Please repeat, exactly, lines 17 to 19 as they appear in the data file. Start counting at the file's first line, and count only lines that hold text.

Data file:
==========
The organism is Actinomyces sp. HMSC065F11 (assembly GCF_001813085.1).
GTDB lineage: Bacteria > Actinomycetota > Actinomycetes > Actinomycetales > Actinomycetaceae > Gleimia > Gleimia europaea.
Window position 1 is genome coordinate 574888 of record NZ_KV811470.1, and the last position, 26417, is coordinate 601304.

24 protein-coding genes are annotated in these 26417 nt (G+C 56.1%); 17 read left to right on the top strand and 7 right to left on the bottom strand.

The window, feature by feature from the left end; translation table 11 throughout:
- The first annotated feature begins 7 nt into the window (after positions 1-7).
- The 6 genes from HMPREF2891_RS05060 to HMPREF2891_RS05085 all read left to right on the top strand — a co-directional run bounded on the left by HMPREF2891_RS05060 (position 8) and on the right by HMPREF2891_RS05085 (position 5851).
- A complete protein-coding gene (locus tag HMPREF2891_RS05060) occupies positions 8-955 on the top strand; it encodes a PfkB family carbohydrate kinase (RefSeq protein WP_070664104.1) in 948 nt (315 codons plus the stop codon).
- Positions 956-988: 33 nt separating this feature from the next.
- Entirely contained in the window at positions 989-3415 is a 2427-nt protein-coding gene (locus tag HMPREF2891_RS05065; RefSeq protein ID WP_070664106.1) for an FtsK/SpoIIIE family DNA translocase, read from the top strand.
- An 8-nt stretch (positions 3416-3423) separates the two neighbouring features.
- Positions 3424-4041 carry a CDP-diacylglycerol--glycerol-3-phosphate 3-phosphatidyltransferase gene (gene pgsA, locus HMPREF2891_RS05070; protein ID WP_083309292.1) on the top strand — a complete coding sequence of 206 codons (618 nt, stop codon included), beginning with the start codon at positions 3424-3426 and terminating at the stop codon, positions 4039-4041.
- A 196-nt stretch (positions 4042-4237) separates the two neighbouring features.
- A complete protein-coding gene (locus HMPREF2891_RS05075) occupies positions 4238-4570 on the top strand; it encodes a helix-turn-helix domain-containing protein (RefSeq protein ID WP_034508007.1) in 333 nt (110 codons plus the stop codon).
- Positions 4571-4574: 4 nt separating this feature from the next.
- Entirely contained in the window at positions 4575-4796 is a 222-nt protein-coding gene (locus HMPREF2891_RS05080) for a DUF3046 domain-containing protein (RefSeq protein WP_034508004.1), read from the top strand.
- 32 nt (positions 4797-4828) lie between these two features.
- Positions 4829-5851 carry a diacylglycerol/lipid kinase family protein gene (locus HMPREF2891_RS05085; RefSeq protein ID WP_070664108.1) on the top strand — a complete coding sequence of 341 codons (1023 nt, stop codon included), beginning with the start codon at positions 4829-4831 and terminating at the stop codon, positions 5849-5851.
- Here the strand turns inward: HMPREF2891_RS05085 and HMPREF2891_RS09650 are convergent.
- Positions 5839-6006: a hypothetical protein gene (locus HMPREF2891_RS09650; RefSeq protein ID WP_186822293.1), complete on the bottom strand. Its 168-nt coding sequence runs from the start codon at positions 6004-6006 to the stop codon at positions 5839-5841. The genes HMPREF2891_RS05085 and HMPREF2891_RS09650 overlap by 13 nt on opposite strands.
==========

- 32 nt (positions 4797-4828) lie between these two features.
- Positions 4829-5851 carry a diacylglycerol/lipid kinase family protein gene (locus HMPREF2891_RS05085; RefSeq protein ID WP_070664108.1) on the top strand — a complete coding sequence of 341 codons (1023 nt, stop codon included), beginning with the start codon at positions 4829-4831 and terminating at the stop codon, positions 5849-5851.
- Here the strand turns inward: HMPREF2891_RS05085 and HMPREF2891_RS09650 are convergent.